Bruce Stephenson's research and teaching reveal how history informs the intersection of
regional planning, sustainability, and urbanism. A champion of the pragmatic application of the liberal arts, he has worked with an array of community partners, served on numerous boards and committees, and comments on civic issues in editorials, media interviews, and a series of PBS documentaries aired in Florida. He also works as a consultant, highlighted by directing the ecological restoration of the Genius Preserve for the Elizabeth Morse Genius Foundation on the Genius Preserve and helping design and implement the Winter Park-Central Park Master Plan.
Stephenson earned a Masters of City & Regional Planning from The Ohio State University. He spent two years with the Pinellas County Planning Department before pursuing a PhD at Emory University. Stephenson’s doctoral research unveiled John Nolen’s previously undocumented 1923 plan for St. Petersburg, Florida’s first comprehensive city plan. Nolen's timeless blueprint is the focus of Stephenson's first book, Visions of Eden.
Stephenson’s Nolen research introduced him to two founding members of the Congress of the New Urbanism, Andres Duany and Elizabeth Plater-Zyberk. Nolen inspired their plan
for Seaside, Florida, the prototype New Urbanist community. In 1990 Stephenson presented his
findings at a John Nolen Symposium hosted by the University of Miami and DPZ. Since then he
has written extensively on Nolen. The Introduction he wrote to the re-print of Nolen's New Ideals in the Planning of Cities, Towns, and Villages, and Stephenson's biography, John Nolen, Landscape Architect and City Planner, document the noted reformer’s genius for place-making and reveal why Nolen's plans continue to inform professional practitioners and civic organizations. Nolen inspired the creation of the University of Wisconsin Arborteum (UWA), the longest on-going ecological restoration project in the world. The UWA informed Stephenson's work restoring the native landscape of the Genius Preserve, which won the 1000 Friends of Florida Community Betterment Award.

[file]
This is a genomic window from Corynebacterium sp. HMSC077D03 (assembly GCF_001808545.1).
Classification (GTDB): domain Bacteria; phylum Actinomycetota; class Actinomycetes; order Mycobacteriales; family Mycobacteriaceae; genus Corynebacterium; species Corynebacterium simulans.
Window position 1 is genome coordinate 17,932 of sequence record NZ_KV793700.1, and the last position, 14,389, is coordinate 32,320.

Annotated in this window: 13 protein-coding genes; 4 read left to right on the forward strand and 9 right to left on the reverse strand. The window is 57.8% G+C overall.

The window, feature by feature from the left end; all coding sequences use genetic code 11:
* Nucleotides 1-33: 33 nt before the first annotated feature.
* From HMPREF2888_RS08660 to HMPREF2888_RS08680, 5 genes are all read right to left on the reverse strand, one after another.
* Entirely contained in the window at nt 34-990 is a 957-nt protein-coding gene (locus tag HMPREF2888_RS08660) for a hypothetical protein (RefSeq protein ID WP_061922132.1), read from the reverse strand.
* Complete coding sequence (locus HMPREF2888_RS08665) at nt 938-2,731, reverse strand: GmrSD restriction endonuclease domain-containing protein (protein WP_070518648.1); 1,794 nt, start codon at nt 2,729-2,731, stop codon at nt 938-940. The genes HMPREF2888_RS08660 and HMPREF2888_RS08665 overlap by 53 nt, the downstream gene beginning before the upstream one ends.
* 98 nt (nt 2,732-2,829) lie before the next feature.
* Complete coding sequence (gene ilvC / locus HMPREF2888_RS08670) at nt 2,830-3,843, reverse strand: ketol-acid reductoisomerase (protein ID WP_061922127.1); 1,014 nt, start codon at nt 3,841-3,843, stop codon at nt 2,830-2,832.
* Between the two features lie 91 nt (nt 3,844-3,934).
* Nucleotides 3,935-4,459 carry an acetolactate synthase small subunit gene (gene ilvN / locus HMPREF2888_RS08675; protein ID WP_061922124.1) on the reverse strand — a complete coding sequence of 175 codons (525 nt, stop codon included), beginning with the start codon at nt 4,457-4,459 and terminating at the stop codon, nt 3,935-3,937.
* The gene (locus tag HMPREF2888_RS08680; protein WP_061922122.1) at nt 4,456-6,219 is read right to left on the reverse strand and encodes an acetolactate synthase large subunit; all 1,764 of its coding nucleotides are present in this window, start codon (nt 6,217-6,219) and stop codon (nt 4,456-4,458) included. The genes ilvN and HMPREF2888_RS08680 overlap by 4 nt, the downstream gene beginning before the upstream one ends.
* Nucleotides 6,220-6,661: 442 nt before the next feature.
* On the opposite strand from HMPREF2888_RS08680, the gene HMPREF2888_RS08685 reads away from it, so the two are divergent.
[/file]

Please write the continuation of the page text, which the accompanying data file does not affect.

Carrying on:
Stephenson has also written on the great urbanist, Lewis Mumford, who inspired Portland's path-breaking experiments in regional planning. His 2018 article, "Utopian Plans for the Modern World; John Nolen, Lewis Mumford and the Origins of Sustainability," set the foundation for his new book Portland's Good Life: Sustainability and Hope in an American City.
Metropolitan Orlando is the most dangerous pedestrian environment in the nation, and Stephenson is actively engaged in mitigating this disaster. In 1989, he was the consultant for Orange County’s citizen review of its Comprehensive Policy Plan. The yearlong process produced a “multi-modal” approach to transportation planning; the starting point for a score of projects Stephenson and his students have prepared to provide sustainable solutions to the inefficiencies of suburban sprawl:
The Cady Way Bike Trail 1993
The Cross Seminole Trail 1994
The Seminole Wekiva Trail 1995
The Econ Wilderness Area Conceptual Plan 1996
Sustainability Enterprise: Activating SunRail in Winter Park 2014 (Funded by an EPA Grant)